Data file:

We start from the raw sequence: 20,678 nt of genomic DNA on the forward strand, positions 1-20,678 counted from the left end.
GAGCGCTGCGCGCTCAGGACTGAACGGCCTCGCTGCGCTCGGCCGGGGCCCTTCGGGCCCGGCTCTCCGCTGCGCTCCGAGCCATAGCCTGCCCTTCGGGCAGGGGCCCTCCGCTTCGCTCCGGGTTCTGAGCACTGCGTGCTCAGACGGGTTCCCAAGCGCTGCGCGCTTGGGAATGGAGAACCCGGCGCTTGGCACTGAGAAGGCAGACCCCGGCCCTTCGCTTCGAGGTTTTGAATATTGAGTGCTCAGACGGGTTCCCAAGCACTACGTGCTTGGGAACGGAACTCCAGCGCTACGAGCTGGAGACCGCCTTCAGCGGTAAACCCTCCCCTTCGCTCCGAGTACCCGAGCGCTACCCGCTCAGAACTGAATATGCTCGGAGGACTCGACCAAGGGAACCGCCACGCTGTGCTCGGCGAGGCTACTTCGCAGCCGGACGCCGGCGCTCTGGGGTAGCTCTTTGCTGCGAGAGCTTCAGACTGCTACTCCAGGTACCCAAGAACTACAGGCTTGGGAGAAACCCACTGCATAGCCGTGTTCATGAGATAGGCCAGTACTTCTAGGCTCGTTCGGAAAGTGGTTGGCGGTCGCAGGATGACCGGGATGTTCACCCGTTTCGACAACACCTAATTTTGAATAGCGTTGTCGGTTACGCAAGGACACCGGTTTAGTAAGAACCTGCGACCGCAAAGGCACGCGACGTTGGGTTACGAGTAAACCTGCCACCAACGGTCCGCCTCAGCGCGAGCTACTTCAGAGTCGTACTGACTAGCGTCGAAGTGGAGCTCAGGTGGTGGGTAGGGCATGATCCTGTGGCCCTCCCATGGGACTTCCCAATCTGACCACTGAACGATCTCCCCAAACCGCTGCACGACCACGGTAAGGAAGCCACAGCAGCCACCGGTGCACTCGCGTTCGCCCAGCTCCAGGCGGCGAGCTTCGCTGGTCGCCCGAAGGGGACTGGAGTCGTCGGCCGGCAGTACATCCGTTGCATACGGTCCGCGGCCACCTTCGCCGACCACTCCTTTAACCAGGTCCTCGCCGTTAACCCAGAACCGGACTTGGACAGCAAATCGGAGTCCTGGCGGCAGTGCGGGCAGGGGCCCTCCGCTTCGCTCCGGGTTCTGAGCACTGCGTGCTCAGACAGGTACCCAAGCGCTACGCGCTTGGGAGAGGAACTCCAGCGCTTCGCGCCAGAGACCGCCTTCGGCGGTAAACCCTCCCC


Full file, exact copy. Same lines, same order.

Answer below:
We start from the raw sequence: 20,678 nt of genomic DNA on the forward strand, positions 1-20,678 counted from the left end.
GAGCGCTGCGCGCTCAGGACTGAACGGCCTCGCTGCGCTCGGCCGGGGCCCTTCGGGCCCGGCTCTCCGCTGCGCTCCGAGCCATAGCCTGCCCTTCGGGCAGGGGCCCTCCGCTTCGCTCCGGGTTCTGAGCACTGCGTGCTCAGACGGGTTCCCAAGCGCTGCGCGCTTGGGAATGGAGAACCCGGCGCTTGGCACTGAGAAGGCAGACCCCGGCCCTTCGCTTCGAGGTTTTGAATATTGAGTGCTCAGACGGGTTCCCAAGCACTACGTGCTTGGGAACGGAACTCCAGCGCTACGAGCTGGAGACCGCCTTCAGCGGTAAACCCTCCCCTTCGCTCCGAGTACCCGAGCGCTACCCGCTCAGAACTGAATATGCTCGGAGGACTCGACCAAGGGAACCGCCACGCTGTGCTCGGCGAGGCTACTTCGCAGCCGGACGCCGGCGCTCTGGGGTAGCTCTTTGCTGCGAGAGCTTCAGACTGCTACTCCAGGTACCCAAGAACTACAGGCTTGGGAGAAACCCACTGCATAGCCGTGTTCATGAGATAGGCCAGTACTTCTAGGCTCGTTCGGAAAGTGGTTGGCGGTCGCAGGATGACCGGGATGTTCACCCGTTTCGACAACACCTAATTTTGAATAGCGTTGTCGGTTACGCAAGGACACCGGTTTAGTAAGAACCTGCGACCGCAAAGGCACGCGACGTTGGGTTACGAGTAAACCTGCCACCAACGGTCCGCCTCAGCGCGAGCTACTTCAGAGTCGTACTGACTAGCGTCGAAGTGGAGCTCAGGTGGTGGGTAGGGCATGATCCTGTGGCCCTCCCATGGGACTTCCCAATCTGACCACTGAACGATCTCCCCAAACCGCTGCACGACCACGGTAAGGAAGCCACAGCAGCCACCGGTGCACTCGCGTTCGCCCAGCTCCAGGCGGCGAGCTTCGCTGGTCGCCCGAAGGGGACTGGAGTCGTCGGCCGGCAGTACATCCGTTGCATACGGTCCGCGGCCACCTTCGCCGACCACTCCTTTAACCAGGTCCTCGCCGTTAACCCAGAACCGGACTTGGACAGCAAATCGGAGTCCTGGCGGCAGTGCGGGCAGGGGCCCTCCGCTTCGCTCCGGGTTCTGAGCACTGCGTGCTCAGACAGGTACCCAAGCGCTACGCGCTTGGGAGAGGAACTCCAGCGCTTCGCGCCAGAGACCGCCTTCGGCGGTAAACCCTCCCC